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Thread: tying into galvanized plumbing with PVC

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  1. #1

    Default tying into galvanized plumbing with PVC

    My house is about 80 years old and is full of galvanized plumbing that for the most part is in pretty good condition. Alot of this plumbing leads to nowhere though, which for this project is very convenient. Im looking to put a laundry sink in my basement and the hot and cold water pipes both have pipes that lead off of them and are capped at the ends. Im wanting to tie into these and us PVC to plumb my sink. They are 3/4" dia. and that caps look fairly new. Does anyone have any advice for doing this?

  2. #2
    DIY Member msgale's Avatar
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    Default how many yrs old is the galvanized?

    The external look of the cap is not what counts, rather, the internal diameter of the galv. pipe.
    Is it mostly closed off by rust?

    try removing the cap and see how heavy a flow you have.
    But, be careful, if it's very old galv, it might just collapse and be very difficult to get back together.

  3. #3
    In the Trades Gary Swart's Avatar
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    Adapting galvanized to PVC is, in itself, very simple. There are a couple of other more serious concerns. First, PVC can not be used for water supply inside the home. The second problem has already be mentioned. Galvanized pipe typical has about a 40 year lifespan. It may look very good on the outside, be is almost certainly rusted and corroded on the inside which not only cuts down the water flow, it weakens the pipes and serious leaks are in your future...near future. You should be planning a complete repipe of you home ASAP. I would advise copper. A few might recommend CPVC, but it's still a plastic pipe and except where water content would be a problem with copper, I would not seriously considered it. A complete repipe job is usually too big a job for DIY.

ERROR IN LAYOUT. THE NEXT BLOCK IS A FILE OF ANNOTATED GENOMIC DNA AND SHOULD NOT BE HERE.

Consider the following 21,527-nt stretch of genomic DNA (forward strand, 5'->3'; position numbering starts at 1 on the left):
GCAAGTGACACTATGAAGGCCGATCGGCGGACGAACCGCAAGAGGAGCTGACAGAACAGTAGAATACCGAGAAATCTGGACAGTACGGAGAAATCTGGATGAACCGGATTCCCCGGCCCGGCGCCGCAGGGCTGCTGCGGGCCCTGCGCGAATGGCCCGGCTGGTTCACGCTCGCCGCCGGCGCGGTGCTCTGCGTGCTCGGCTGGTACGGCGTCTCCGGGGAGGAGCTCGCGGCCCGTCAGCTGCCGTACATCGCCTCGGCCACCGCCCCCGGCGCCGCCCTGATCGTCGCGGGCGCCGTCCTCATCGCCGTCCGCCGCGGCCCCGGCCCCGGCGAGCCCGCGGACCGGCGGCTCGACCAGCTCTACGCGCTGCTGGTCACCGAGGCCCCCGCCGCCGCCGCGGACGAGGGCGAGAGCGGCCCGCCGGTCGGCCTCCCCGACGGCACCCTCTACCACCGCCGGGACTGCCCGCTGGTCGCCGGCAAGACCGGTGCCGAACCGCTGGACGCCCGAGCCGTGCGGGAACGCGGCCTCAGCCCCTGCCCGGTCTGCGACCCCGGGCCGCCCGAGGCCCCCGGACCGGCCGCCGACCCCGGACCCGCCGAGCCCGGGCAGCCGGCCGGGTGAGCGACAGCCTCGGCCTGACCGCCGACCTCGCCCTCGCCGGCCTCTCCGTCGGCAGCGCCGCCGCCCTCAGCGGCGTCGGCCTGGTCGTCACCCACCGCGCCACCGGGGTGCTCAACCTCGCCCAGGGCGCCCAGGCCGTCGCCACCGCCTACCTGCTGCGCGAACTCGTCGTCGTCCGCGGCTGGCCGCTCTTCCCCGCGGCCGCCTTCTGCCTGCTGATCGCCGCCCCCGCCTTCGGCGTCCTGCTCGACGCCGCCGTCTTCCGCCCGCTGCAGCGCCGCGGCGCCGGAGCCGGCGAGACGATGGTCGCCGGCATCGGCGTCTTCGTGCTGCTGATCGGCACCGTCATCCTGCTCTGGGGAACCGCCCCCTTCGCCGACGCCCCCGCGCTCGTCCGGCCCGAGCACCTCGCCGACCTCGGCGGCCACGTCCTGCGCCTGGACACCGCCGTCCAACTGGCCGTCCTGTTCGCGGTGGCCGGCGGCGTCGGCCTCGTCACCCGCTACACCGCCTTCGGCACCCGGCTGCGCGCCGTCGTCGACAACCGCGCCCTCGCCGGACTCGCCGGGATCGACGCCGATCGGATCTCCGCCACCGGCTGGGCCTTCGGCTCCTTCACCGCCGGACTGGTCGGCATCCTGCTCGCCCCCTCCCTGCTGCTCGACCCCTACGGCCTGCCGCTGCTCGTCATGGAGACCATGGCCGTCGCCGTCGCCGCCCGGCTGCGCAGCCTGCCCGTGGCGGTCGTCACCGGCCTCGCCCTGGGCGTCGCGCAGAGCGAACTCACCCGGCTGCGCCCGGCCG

4. #4

    Default

    If you want to add pvc to the old pipe heres how, use a galvanized couplin and get a male pvc fitting, clean the threades on pvc with cleaner then put some pvc glue on the threades hand tighten the run pvc, everyone here may not agree but I've done it, it will work but this is after you take the cap off and make sure there is plenty of water coming from the pipe, this is my personal opinion based on what i have done, If someone here does not agree please keep your rude comments to yourself, you ask what would work with this and this will work

  5. #5
    In the Trades Gary Swart's Avatar
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    There's no argument that this will couple galvanized to PVC and as long as we throw out code books and not concern ourselves with the wisdom of using 80 year old galvanized pipe, this is a perfect answer.

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    Moderator & Master Plumber hj's Avatar
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    Default Pvc

    Now all we have to do is addess the problem of using PVC for ANY hot water piping, PVC inside a building, and the tendency of PVC male adapters to snap off at the threads, and then we can have a system, not a good system, but a system, nevertheless.

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